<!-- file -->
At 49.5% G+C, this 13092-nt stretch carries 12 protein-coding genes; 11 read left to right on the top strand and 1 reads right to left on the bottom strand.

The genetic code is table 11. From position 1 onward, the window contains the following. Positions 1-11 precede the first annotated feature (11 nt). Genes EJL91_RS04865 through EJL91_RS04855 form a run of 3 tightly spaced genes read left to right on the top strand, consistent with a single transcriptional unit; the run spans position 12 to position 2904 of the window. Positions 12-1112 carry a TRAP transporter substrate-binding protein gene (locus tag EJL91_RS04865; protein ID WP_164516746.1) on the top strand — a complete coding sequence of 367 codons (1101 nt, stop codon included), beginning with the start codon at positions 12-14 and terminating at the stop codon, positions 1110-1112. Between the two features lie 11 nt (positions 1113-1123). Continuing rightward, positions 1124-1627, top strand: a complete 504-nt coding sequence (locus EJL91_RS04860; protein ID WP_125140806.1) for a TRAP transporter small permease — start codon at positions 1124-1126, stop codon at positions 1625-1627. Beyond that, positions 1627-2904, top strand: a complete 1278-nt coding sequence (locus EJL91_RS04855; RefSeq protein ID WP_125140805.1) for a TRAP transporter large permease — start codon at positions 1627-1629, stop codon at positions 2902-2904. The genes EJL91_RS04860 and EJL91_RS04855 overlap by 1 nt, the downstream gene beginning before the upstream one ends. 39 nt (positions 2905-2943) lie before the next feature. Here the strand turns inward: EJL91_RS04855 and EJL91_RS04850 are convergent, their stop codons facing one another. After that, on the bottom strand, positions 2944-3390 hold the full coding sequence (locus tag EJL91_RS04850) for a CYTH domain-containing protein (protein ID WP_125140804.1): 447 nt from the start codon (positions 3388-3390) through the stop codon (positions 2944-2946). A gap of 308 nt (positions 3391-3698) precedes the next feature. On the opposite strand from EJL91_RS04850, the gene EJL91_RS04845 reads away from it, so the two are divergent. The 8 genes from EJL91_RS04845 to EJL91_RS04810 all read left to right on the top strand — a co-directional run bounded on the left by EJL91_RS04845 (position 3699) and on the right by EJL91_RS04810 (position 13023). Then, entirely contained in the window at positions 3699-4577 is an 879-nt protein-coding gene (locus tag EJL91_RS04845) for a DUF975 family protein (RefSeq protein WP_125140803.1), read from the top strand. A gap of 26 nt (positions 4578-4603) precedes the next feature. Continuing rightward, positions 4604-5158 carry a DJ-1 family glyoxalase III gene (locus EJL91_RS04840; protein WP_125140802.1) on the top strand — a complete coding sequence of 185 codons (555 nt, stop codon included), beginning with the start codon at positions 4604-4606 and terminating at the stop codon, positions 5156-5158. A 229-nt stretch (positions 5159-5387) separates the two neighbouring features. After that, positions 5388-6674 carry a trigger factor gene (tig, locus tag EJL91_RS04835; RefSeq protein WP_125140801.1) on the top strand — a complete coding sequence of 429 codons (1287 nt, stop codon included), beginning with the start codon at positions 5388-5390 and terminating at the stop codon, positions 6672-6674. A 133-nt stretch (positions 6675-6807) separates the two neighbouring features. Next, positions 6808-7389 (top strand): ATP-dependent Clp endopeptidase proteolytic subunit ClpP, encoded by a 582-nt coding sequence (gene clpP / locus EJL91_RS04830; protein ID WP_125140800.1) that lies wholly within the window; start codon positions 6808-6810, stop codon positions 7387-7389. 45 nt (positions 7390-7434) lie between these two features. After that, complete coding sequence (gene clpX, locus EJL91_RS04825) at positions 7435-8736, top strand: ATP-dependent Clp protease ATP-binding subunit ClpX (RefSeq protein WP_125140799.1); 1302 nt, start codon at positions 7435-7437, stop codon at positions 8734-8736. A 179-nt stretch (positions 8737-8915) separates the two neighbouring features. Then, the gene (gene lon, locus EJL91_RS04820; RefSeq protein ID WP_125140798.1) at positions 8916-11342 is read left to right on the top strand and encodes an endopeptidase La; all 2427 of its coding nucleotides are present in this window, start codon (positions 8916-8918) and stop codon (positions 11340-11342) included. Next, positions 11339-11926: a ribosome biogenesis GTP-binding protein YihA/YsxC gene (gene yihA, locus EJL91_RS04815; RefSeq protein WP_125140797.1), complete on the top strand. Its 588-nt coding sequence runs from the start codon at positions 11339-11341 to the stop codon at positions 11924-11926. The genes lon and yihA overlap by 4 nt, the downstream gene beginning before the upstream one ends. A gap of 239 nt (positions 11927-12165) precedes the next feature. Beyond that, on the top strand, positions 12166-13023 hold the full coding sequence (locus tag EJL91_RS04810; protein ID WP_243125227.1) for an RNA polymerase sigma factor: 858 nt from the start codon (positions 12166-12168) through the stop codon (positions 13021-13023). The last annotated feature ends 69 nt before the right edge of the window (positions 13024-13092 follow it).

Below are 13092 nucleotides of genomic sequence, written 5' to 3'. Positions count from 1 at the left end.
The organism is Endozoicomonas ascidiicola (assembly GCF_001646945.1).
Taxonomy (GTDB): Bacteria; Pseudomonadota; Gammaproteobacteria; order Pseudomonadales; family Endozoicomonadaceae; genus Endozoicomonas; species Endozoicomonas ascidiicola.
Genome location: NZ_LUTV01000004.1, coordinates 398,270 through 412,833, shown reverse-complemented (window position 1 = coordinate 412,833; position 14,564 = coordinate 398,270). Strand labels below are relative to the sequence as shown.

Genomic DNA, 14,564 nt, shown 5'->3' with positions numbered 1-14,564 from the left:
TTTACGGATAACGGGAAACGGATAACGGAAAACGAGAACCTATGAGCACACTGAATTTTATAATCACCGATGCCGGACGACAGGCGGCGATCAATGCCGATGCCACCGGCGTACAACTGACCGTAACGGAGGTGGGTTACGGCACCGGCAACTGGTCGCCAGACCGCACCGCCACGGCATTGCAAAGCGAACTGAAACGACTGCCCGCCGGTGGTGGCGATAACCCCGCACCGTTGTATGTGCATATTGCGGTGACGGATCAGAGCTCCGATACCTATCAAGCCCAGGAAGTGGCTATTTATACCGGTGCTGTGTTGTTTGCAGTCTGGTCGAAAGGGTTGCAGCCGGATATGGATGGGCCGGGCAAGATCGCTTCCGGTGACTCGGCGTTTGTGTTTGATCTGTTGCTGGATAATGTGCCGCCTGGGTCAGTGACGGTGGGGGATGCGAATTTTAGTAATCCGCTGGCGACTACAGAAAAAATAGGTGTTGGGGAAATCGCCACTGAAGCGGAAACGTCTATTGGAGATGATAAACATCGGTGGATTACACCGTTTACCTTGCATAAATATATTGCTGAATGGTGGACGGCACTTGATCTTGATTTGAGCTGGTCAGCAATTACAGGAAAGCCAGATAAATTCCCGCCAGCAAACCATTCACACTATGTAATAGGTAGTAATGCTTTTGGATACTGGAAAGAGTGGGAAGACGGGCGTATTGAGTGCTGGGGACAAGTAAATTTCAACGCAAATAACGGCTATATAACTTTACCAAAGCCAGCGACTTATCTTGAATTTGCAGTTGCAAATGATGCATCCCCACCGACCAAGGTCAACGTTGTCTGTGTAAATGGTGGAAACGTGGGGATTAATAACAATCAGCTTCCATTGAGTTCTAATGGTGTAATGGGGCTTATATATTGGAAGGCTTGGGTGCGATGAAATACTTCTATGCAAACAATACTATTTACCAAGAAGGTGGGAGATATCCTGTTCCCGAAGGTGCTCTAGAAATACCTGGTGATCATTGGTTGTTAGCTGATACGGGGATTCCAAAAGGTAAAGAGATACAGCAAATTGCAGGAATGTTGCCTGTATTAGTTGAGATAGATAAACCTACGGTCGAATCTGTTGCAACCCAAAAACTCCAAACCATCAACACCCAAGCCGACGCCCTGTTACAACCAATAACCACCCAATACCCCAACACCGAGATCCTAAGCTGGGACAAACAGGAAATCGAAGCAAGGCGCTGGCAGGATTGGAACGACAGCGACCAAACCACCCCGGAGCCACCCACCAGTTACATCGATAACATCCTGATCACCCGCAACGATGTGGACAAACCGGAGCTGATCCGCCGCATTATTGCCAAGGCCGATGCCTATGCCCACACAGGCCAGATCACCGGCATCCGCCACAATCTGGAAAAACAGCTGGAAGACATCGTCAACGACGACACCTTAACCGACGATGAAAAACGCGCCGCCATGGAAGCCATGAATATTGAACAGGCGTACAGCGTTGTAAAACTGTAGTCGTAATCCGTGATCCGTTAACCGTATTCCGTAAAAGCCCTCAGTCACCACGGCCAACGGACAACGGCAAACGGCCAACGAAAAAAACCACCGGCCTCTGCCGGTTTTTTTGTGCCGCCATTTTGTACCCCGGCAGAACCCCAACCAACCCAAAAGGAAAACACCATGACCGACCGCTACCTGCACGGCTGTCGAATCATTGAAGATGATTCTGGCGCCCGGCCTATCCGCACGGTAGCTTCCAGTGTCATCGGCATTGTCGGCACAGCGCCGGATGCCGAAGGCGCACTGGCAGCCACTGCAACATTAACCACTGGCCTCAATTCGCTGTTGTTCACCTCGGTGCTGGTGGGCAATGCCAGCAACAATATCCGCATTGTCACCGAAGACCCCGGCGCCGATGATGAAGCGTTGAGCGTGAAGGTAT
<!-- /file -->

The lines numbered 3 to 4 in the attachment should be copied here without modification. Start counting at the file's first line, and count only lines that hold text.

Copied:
Below are 13092 nucleotides of genomic sequence, written 5' to 3'. Positions count from 1 at the left end.
The organism is Endozoicomonas ascidiicola (assembly GCF_001646945.1).